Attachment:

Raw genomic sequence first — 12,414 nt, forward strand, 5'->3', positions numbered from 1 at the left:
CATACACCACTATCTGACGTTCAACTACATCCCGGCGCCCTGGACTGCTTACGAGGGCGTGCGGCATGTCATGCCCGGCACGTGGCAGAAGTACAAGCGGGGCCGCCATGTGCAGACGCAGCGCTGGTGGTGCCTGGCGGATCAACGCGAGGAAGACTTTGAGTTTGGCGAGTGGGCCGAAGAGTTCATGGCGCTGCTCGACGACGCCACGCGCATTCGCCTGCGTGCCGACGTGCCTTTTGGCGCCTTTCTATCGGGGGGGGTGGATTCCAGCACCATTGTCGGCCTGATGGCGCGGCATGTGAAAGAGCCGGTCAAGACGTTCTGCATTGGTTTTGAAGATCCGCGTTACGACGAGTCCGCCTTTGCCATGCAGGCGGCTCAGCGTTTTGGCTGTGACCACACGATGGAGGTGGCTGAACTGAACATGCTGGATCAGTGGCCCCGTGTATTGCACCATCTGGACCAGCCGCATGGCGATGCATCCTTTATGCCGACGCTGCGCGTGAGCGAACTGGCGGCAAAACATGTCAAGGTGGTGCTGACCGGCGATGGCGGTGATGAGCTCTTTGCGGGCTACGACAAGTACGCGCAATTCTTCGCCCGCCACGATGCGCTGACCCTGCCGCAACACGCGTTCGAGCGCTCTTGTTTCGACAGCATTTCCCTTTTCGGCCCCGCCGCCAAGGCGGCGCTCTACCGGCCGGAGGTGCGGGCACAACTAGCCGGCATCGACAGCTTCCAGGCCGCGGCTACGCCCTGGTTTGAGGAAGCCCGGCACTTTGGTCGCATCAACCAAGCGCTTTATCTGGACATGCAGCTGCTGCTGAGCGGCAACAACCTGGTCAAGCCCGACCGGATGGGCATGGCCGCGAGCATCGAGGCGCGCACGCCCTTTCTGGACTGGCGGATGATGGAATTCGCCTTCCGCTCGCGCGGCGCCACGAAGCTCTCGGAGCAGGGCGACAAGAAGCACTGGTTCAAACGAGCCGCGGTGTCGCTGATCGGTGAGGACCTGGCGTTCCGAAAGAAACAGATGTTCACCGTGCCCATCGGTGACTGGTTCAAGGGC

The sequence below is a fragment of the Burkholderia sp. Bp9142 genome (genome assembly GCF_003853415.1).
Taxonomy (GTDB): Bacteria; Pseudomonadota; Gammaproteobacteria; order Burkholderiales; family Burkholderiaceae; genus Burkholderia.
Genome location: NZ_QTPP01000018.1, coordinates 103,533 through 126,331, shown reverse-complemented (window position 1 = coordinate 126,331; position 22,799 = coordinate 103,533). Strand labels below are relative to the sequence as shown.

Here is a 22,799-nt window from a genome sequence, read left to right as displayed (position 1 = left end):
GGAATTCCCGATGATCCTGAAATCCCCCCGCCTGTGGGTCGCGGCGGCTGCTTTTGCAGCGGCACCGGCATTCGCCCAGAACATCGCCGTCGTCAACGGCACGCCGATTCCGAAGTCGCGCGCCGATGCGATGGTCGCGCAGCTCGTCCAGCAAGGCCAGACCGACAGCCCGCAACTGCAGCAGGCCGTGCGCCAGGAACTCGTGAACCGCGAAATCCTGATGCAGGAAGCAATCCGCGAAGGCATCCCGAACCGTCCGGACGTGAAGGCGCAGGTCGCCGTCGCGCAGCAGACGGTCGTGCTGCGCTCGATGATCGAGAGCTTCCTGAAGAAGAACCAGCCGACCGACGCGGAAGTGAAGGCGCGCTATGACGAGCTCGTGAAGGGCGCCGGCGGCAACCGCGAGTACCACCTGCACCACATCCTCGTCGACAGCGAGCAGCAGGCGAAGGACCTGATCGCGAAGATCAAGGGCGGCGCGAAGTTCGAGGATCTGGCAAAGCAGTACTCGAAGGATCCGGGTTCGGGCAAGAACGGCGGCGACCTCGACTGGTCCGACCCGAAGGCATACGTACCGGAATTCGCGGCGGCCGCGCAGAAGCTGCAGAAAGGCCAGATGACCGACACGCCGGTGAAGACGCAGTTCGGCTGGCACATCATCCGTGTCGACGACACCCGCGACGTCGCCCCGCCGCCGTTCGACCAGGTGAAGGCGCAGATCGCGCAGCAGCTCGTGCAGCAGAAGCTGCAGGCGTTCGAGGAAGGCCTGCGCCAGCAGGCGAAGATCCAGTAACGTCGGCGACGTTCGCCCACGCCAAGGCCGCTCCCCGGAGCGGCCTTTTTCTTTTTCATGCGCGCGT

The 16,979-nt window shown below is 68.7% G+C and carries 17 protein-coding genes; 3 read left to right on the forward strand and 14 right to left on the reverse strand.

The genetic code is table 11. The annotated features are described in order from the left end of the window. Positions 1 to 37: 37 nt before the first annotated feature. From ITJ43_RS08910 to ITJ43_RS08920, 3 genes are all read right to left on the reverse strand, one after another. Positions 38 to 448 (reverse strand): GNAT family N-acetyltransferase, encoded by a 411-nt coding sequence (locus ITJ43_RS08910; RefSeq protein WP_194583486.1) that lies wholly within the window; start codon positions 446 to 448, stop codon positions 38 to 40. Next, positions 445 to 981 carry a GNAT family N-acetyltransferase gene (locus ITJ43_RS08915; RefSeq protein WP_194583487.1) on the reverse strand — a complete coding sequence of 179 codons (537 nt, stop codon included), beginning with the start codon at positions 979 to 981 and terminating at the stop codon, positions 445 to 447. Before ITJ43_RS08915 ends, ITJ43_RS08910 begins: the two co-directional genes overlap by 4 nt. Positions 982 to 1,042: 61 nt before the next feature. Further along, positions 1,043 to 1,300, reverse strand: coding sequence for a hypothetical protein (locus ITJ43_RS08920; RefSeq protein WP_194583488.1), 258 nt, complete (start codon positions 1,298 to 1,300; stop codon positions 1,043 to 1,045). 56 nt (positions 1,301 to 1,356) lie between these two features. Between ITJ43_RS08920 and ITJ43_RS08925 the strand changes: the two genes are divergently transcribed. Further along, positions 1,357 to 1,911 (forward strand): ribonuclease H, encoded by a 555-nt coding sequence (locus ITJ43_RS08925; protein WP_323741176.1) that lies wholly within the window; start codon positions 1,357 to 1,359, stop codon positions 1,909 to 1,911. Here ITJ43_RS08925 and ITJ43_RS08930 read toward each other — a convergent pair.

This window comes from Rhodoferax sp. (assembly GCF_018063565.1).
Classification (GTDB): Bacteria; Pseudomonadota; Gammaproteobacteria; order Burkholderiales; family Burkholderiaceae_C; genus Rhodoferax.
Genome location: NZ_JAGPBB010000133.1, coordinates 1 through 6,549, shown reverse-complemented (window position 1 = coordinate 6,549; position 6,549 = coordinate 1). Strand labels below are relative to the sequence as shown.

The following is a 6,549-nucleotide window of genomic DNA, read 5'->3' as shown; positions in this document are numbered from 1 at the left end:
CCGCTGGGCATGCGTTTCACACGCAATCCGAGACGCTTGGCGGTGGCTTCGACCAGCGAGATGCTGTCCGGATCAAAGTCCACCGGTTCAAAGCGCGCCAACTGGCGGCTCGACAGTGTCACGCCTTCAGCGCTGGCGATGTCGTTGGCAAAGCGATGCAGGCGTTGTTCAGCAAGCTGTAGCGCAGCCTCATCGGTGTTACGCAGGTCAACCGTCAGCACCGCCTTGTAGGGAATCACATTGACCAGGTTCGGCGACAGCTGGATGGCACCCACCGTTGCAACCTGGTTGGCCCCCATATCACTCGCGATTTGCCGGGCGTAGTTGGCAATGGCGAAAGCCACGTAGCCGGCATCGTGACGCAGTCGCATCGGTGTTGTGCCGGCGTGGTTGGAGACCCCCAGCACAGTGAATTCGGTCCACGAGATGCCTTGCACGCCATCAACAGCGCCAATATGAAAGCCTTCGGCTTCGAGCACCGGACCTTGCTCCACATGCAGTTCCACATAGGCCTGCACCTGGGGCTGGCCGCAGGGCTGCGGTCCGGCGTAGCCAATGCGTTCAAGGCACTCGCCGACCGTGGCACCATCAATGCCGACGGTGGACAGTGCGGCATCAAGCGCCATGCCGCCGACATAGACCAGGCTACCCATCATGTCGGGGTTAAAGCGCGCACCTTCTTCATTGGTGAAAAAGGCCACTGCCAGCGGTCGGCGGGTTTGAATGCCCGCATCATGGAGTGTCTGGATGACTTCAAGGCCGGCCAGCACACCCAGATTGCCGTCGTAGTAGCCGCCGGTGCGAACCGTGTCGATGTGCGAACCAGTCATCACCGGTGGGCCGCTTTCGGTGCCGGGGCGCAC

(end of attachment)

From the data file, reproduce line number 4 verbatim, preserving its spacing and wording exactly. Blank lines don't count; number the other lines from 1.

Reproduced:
Taxonomy (GTDB): Bacteria; Pseudomonadota; Gammaproteobacteria; order Burkholderiales; family Burkholderiaceae; genus Burkholderia.